'It's Not As Bad As You Might Think. I'm Still In There Training As Much As Possible'

'It's Not As Bad As You Might Think. I'm Still In There Training As Much As Possible'

Garry Ringrose isn't sure where he'll be watching the game this weekend. He might have some people over, he might watch it at the house of a few close friends or he might watch it with family. One thing is certain - he won't be at the Stade De France when Ireland play their opening game of the Six Nations on Saturday.

Ringrose picked an ankle injury, syndesmosis, during a Pro14 game against Ulster earlier this month. It meant back to back frustrations - though he wouldn't use that exact term - for the young centre. He had just returned from a shoulder injury sustained during Ireland's summer tour. Just six games into his comeback, he was again sidelined.

"It's feeling really good," Ringrose told Balls at PwC offices on Wednesday.

Obviously, it's not ideal to pick up an injury after just coming back from one. I went into Santry [Sports Clinic] and Johnny McKenna, the surgeon, did a really efficient procedure that has you back within the six to eight week mark. Thankfully, it's not as bad as the previous injury that I had this year. The medical team in Leinster have it down to a tee recovery-wise.

Teammates Isa Nacewa, Josh van der Flier, Dan Leavy and Barry Daly have all suffered from the same injury. Ringrose is undoubtedly benefiting from their misfortune.

The 22-year-old is unsure of an exact return date. It could be sometime in the next three weeks - maybe a week earlier, maybe a week later.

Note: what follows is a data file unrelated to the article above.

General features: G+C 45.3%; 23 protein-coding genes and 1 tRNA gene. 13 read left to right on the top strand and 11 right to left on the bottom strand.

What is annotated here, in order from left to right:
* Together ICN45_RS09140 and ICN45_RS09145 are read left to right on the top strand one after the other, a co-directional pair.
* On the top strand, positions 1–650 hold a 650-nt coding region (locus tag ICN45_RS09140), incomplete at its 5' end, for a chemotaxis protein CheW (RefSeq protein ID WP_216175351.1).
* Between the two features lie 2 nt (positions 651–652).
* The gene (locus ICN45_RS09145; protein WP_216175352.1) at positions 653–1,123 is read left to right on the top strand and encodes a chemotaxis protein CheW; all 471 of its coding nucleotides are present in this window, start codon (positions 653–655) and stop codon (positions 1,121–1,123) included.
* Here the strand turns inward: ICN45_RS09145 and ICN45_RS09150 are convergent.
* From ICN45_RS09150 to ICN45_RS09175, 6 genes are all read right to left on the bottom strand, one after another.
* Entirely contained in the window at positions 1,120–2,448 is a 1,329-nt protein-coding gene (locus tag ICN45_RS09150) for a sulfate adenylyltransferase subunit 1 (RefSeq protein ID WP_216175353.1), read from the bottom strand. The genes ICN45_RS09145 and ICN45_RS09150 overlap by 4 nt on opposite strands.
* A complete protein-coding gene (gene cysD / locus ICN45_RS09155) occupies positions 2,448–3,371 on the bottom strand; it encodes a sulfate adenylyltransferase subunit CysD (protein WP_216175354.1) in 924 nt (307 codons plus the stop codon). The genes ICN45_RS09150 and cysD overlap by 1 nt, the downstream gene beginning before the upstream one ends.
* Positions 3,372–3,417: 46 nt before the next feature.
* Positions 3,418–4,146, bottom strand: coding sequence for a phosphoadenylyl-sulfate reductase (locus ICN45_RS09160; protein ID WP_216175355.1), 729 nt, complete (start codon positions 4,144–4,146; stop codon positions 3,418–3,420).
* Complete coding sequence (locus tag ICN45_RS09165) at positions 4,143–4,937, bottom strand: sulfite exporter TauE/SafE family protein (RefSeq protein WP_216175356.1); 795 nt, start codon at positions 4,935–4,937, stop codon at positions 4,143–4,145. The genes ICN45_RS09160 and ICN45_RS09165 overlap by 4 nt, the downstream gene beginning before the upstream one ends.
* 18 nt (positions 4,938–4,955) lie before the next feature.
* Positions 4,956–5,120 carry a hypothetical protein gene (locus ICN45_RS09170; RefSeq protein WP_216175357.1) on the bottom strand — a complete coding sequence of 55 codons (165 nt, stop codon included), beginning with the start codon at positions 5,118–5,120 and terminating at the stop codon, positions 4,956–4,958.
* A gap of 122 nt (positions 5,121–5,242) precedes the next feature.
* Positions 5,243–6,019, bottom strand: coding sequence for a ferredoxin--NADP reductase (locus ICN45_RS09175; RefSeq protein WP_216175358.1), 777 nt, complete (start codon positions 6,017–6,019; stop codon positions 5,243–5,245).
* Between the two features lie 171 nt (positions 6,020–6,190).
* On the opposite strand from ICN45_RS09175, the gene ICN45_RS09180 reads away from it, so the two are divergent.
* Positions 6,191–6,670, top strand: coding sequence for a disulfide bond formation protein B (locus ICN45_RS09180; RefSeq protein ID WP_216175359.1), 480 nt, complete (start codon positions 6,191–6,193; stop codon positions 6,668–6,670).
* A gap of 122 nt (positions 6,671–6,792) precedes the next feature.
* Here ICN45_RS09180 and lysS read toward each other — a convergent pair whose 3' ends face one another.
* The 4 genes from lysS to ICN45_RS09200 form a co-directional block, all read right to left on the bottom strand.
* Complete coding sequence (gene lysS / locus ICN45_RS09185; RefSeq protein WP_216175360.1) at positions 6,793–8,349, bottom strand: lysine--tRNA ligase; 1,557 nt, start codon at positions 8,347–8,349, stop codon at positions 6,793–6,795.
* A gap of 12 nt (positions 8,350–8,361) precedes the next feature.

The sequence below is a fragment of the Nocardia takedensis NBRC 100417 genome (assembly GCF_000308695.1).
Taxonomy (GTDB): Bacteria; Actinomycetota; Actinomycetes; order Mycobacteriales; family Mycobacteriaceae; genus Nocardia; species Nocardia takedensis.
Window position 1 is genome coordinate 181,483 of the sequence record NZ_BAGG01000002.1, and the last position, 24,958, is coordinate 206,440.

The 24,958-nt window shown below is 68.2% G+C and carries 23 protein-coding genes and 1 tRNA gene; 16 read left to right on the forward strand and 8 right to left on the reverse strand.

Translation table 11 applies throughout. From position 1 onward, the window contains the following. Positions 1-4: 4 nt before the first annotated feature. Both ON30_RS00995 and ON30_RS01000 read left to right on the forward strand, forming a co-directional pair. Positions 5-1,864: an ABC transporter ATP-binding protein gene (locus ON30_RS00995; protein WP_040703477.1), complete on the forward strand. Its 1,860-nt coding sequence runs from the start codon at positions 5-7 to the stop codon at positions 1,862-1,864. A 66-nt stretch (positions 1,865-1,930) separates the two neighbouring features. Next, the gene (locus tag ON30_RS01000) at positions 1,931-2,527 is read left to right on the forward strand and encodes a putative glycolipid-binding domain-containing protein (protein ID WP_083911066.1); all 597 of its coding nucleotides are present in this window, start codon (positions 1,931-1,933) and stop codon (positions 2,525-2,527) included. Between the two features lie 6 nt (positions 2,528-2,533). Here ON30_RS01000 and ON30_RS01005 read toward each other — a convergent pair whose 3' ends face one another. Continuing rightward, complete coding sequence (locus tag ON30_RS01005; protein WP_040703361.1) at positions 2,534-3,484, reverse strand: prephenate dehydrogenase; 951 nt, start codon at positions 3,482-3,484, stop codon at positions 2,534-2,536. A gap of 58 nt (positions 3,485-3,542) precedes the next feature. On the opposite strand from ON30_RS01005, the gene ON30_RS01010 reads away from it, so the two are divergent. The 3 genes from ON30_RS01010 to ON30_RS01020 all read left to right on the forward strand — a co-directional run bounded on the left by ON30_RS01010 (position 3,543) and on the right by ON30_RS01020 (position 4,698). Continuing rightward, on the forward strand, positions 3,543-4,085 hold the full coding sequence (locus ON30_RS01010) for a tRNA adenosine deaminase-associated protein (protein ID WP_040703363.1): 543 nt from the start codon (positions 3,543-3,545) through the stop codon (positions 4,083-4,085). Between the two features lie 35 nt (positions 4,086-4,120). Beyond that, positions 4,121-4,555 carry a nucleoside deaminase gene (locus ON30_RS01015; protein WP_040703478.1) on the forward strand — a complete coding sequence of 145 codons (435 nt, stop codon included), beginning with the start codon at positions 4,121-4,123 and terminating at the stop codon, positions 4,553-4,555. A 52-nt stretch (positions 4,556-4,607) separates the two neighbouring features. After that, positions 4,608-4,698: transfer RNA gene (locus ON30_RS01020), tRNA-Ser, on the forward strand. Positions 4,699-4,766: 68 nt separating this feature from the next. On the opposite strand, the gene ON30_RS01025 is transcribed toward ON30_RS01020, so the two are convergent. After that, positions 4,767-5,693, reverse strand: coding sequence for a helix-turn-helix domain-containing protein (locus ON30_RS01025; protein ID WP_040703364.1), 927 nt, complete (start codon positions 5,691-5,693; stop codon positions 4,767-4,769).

Injury setbacks are a new challenge for Ringrose - they're the first dips in a career which had been on a remarkable rise. The medical team at Leinster have kept him busy - there's no extra time off.

Injured players at the club are not allowed become detached, it's important to stay involved - and informed about important happenings like Johnny Sexton's new social media presence. "I think he copped a bit of slagging for finally getting on Instagram," revealed Ringrose.

"You're almost in Leinster more [when injured] because you cover off every little aspect and do loads of little sessions. It's not as bad as you might think. I'm still in there training as much as possible working on every other element of your game.

"You'd still be in meetings and contributing whatever way you can; watching the games. You still feel like you're part of what's going on and moving with the club. They don't let players who are injured get left behind."

Senior players have also helped.

Guys I've seen get injured before like Isa Nacewa and the attitude he brings to it and can come back and play as well as he does or someone like Jamie Heaslip, who is injured at the moment. The professionalism that he shows and brings 24/7 around the place is a good example to follow.


During his injury hiatus, Ireland added more centre talent to Joe Schmidt's options: Bundee Aki and Chris Farrell were both capped in November.

New Zealand-born Aki qualified through the three-year residency rule. A player not born on this island possibly stepping ahead of him in the pecking order while he's out injured doesn't annoy Ringrose. To him, it's all part of the game.

"I don't really think about it too much. It's part of international rugby at the moment - I know it is changing. The best way to look at it, a player of his calibre coming in - he's proved it for so many years at Connacht.

"Himself and Chris Farrell, who's come home as well, they're only raising the standards and it can only be a good thing for Ireland going into the Six Nations and the World Cup. Someone like him coming in is only raising the standard of everyone."


Pictured is Leinster and Irish International Rugby player Garry Ringrose at the official announcement of his partnership with PwC.

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PJ Browne
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